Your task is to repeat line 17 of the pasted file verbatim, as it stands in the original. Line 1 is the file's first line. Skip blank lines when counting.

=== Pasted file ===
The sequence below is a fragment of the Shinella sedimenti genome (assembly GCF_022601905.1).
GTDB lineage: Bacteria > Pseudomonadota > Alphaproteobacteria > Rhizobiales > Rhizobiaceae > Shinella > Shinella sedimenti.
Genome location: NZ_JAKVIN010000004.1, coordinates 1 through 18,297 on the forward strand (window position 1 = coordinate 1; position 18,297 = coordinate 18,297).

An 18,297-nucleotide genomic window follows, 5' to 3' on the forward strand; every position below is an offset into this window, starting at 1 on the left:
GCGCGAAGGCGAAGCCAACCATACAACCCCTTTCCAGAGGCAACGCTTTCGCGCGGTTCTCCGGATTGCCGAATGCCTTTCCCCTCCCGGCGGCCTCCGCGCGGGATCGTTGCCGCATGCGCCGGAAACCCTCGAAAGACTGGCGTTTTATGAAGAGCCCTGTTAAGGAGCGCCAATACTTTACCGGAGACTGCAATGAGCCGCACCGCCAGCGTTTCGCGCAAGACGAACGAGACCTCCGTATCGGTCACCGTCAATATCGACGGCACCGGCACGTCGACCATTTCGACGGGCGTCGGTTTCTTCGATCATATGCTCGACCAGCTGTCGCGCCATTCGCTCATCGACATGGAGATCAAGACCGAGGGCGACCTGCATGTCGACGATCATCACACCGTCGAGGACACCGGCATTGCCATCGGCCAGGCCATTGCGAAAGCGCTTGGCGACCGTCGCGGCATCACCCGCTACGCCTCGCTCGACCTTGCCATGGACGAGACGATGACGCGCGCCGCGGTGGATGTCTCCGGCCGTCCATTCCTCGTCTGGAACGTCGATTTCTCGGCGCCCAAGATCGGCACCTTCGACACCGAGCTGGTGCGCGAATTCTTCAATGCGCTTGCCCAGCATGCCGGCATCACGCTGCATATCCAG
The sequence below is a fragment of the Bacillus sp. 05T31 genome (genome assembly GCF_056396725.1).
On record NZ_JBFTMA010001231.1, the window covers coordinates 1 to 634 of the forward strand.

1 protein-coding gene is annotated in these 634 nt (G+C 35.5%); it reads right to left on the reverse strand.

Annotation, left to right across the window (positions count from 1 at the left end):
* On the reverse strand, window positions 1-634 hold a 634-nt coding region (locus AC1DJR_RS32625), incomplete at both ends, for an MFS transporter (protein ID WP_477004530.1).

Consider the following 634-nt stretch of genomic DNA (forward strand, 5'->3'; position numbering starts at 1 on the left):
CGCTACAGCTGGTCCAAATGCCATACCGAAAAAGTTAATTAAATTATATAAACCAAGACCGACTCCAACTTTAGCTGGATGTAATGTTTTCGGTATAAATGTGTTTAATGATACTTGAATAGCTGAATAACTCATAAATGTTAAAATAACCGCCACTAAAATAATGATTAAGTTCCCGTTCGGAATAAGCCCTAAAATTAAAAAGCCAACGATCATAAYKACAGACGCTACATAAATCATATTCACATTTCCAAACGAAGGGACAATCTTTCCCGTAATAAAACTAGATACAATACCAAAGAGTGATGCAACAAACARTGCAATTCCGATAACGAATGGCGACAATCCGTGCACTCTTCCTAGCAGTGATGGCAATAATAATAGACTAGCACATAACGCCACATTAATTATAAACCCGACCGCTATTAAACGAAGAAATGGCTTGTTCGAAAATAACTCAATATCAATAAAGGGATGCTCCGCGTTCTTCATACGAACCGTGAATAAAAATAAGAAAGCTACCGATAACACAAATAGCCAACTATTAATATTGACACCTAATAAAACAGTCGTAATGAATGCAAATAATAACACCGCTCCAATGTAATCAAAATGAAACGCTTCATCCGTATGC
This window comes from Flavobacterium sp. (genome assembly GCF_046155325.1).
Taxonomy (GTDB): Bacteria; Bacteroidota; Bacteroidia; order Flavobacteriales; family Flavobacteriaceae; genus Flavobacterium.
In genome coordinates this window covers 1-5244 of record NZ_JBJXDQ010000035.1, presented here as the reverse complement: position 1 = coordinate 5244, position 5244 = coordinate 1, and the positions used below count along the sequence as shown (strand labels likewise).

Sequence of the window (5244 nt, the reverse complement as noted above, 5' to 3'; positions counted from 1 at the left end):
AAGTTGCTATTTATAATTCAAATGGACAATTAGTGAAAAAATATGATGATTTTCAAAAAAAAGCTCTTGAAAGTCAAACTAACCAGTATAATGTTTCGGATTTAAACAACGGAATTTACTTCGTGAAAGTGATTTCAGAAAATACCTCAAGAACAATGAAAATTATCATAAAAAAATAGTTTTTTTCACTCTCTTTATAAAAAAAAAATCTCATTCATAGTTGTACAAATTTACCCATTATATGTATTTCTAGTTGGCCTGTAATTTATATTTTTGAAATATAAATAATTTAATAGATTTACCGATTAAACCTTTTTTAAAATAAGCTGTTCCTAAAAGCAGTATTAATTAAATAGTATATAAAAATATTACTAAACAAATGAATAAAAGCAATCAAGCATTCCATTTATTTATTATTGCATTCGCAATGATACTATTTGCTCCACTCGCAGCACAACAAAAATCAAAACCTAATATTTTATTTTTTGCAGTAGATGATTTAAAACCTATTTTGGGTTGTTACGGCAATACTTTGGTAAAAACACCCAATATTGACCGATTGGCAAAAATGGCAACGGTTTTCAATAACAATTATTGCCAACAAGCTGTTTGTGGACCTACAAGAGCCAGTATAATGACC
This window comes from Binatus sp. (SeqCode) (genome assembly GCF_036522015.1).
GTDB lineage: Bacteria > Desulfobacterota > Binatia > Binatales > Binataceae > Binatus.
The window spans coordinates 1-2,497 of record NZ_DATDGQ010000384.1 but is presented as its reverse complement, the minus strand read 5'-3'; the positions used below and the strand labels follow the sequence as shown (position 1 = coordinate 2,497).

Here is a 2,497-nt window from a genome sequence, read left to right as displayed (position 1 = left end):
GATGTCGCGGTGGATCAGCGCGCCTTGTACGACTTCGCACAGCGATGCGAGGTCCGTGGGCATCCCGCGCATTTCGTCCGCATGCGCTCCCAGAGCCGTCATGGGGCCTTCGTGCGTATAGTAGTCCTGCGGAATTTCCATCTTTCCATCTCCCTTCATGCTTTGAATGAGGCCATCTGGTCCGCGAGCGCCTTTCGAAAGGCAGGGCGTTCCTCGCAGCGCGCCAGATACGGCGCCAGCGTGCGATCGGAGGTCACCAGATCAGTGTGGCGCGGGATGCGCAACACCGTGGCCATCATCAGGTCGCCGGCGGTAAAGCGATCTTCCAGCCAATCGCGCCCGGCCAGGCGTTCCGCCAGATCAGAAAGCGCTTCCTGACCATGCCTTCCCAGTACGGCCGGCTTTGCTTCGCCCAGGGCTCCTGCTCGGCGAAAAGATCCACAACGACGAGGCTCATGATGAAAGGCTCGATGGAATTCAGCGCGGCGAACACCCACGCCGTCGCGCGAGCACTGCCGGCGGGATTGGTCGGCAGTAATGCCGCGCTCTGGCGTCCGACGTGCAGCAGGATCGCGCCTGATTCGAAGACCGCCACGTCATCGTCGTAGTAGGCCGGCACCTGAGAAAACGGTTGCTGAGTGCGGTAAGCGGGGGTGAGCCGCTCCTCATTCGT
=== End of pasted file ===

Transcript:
AAGTTGCTATTTATAATTCAAATGGACAATTAGTGAAAAAATATGATGATTTTCAAAAAAAAGCTCTTGAAAGTCAAACTAACCAGTATAATGTTTCGGATTTAAACAACGGAATTTACTTCGTGAAAGTGATTTCAGAAAATACCTCAAGAACAATGAAAATTATCATAAAAAAATAGTTTTTTTCACTCTCTTTATAAAAAAAAAATCTCATTCATAGTTGTACAAATTTACCCATTATATGTATTTCTAGTTGGCCTGTAATTTATATTTTTGAAATATAAATAATTTAATAGATTTACCGATTAAACCTTTTTTAAAATAAGCTGTTCCTAAAAGCAGTATTAATTAAATAGTATATAAAAATATTACTAAACAAATGAATAAAAGCAATCAAGCATTCCATTTATTTATTATTGCATTCGCAATGATACTATTTGCTCCACTCGCAGCACAACAAAAATCAAAACCTAATATTTTATTTTTTGCAGTAGATGATTTAAAACCTATTTTGGGTTGTTACGGCAATACTTTGGTAAAAACACCCAATATTGACCGATTGGCAAAAATGGCAACGGTTTTCAATAACAATTATTGCCAACAAGCTGTTTGTGGACCTACAAGAGCCAGTATAATGACC